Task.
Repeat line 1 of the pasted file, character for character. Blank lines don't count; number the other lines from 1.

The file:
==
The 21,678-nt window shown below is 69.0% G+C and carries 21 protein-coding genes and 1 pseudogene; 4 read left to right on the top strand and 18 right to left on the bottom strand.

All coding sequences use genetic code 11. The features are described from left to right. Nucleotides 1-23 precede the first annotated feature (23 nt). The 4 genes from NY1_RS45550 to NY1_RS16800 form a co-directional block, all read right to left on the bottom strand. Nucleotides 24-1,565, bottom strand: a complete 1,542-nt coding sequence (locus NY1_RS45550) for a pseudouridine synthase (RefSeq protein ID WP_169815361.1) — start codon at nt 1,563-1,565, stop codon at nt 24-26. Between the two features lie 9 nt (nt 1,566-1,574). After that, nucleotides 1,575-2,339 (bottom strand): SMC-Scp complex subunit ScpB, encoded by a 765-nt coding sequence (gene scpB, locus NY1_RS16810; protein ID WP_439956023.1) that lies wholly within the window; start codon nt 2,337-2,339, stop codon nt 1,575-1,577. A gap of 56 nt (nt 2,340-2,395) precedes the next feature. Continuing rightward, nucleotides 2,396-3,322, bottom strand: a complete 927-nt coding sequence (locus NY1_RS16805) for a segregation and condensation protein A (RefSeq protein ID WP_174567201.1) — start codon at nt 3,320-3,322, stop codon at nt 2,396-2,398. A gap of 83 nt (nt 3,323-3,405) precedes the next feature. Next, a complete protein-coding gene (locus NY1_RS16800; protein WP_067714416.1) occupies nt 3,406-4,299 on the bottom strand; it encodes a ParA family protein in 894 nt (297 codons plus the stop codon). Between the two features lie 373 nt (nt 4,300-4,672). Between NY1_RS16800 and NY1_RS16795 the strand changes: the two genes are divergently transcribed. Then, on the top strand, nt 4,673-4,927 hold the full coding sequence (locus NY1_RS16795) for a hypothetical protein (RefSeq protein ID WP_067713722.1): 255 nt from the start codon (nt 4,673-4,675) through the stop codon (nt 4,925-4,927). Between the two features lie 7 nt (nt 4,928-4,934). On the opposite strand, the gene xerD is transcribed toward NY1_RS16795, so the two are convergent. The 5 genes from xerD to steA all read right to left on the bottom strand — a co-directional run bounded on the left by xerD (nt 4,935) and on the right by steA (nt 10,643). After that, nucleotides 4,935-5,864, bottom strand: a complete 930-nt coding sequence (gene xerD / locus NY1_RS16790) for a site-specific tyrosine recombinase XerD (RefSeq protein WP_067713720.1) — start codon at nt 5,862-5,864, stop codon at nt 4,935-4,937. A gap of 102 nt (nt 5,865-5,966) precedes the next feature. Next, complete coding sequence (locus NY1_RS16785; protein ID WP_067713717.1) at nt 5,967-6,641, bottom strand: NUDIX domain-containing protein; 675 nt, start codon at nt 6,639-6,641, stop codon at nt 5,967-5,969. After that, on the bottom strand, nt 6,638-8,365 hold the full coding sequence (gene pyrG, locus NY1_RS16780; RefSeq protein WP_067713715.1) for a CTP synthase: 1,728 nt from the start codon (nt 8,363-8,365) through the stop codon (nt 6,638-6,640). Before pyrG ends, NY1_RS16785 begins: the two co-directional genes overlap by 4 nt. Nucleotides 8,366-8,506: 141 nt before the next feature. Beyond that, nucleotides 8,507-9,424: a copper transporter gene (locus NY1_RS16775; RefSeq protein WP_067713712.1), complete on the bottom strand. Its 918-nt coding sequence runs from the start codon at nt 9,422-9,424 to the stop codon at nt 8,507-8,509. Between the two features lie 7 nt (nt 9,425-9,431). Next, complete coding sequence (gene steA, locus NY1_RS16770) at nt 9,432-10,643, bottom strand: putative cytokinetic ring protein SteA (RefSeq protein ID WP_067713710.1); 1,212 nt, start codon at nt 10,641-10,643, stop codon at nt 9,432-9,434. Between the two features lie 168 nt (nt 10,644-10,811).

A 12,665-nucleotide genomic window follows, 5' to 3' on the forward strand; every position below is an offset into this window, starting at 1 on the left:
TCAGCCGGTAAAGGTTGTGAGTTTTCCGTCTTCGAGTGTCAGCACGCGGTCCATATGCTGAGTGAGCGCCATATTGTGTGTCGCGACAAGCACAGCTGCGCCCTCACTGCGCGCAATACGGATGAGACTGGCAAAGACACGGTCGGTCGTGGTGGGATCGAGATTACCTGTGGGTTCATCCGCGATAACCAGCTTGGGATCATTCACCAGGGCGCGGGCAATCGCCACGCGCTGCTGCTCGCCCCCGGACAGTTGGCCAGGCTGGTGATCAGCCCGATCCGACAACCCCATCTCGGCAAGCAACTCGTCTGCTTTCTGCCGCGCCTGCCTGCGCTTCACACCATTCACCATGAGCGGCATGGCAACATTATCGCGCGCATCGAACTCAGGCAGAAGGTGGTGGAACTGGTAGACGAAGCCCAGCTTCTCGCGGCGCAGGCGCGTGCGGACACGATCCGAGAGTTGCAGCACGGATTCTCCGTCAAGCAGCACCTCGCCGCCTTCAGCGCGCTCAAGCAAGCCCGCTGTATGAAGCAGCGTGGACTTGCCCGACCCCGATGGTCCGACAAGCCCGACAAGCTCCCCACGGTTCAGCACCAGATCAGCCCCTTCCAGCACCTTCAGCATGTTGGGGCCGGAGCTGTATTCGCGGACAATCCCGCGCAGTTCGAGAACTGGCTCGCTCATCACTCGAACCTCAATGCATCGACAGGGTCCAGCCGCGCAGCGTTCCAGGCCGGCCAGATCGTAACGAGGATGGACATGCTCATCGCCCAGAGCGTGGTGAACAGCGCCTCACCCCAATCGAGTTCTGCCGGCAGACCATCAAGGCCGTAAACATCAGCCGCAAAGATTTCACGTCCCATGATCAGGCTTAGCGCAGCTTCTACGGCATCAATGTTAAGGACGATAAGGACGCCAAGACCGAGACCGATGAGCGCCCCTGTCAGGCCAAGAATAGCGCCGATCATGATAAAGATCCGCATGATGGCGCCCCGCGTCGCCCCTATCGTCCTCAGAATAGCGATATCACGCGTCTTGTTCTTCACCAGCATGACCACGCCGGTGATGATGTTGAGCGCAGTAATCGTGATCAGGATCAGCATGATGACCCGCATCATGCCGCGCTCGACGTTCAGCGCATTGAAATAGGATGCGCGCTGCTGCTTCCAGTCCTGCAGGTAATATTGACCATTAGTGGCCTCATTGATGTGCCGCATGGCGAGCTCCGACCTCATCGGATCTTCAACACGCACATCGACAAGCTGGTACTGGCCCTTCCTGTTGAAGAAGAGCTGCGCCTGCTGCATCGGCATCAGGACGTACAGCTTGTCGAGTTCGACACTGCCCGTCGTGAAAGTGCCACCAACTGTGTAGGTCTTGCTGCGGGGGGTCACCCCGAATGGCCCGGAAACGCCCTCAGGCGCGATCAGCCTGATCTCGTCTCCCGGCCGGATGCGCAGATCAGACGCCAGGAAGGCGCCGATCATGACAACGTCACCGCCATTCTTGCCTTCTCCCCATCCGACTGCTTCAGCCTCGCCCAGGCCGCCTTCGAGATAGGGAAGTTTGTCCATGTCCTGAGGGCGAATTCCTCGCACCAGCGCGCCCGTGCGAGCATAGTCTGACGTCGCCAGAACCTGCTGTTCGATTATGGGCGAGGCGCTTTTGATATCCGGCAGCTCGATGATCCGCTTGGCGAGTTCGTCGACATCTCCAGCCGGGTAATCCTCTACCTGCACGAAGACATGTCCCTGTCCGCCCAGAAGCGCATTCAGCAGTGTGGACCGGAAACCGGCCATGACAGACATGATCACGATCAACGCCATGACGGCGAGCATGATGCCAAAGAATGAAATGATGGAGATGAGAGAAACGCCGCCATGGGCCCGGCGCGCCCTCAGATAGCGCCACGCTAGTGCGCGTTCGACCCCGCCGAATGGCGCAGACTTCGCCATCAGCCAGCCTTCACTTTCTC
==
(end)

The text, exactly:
The 21,678-nt window shown below is 69.0% G+C and carries 21 protein-coding genes and 1 pseudogene; 4 read left to right on the top strand and 18 right to left on the bottom strand.